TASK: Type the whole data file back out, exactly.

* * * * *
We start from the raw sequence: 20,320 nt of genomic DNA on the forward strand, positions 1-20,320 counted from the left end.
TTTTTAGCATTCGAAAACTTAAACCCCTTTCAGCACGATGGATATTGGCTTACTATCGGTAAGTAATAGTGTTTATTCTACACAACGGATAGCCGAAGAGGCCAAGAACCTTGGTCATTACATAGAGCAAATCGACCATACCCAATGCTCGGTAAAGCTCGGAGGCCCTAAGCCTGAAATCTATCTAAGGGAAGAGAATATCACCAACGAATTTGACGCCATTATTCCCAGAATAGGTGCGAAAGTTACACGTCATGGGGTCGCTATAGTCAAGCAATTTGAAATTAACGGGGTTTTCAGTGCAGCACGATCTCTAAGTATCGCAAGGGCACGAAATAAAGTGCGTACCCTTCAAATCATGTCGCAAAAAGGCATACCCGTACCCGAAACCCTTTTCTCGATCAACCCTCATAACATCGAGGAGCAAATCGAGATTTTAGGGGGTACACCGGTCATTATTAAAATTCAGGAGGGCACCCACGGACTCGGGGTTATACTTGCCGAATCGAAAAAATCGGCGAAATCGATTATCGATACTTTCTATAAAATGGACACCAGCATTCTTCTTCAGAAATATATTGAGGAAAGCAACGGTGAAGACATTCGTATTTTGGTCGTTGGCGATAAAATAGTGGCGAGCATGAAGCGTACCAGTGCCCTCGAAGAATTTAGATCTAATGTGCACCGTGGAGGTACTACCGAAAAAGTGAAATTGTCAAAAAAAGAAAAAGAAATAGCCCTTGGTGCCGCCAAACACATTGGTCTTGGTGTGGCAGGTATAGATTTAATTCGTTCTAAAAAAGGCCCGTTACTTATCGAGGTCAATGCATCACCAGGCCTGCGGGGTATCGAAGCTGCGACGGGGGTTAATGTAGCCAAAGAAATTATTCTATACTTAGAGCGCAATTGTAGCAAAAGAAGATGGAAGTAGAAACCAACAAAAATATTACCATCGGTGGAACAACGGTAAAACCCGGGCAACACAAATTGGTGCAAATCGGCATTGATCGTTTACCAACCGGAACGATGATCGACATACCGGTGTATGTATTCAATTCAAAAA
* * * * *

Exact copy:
We start from the raw sequence: 20,320 nt of genomic DNA on the forward strand, positions 1-20,320 counted from the left end.
TTTTTAGCATTCGAAAACTTAAACCCCTTTCAGCACGATGGATATTGGCTTACTATCGGTAAGTAATAGTGTTTATTCTACACAACGGATAGCCGAAGAGGCCAAGAACCTTGGTCATTACATAGAGCAAATCGACCATACCCAATGCTCGGTAAAGCTCGGAGGCCCTAAGCCTGAAATCTATCTAAGGGAAGAGAATATCACCAACGAATTTGACGCCATTATTCCCAGAATAGGTGCGAAAGTTACACGTCATGGGGTCGCTATAGTCAAGCAATTTGAAATTAACGGGGTTTTCAGTGCAGCACGATCTCTAAGTATCGCAAGGGCACGAAATAAAGTGCGTACCCTTCAAATCATGTCGCAAAAAGGCATACCCGTACCCGAAACCCTTTTCTCGATCAACCCTCATAACATCGAGGAGCAAATCGAGATTTTAGGGGGTACACCGGTCATTATTAAAATTCAGGAGGGCACCCACGGACTCGGGGTTATACTTGCCGAATCGAAAAAATCGGCGAAATCGATTATCGATACTTTCTATAAAATGGACACCAGCATTCTTCTTCAGAAATATATTGAGGAAAGCAACGGTGAAGACATTCGTATTTTGGTCGTTGGCGATAAAATAGTGGCGAGCATGAAGCGTACCAGTGCCCTCGAAGAATTTAGATCTAATGTGCACCGTGGAGGTACTACCGAAAAAGTGAAATTGTCAAAAAAAGAAAAAGAAATAGCCCTTGGTGCCGCCAAACACATTGGTCTTGGTGTGGCAGGTATAGATTTAATTCGTTCTAAAAAAGGCCCGTTACTTATCGAGGTCAATGCATCACCAGGCCTGCGGGGTATCGAAGCTGCGACGGGGGTTAATGTAGCCAAAGAAATTATTCTATACTTAGAGCGCAATTGTAGCAAAAGAAGATGGAAGTAGAAACCAACAAAAATATTACCATCGGTGGAACAACGGTAAAACCCGGGCAACACAAATTGGTGCAAATCGGCATTGATCGTTTACCAACCGGAACGATGATCGACATACCGGTGTATGTATTCAATTCAAAAA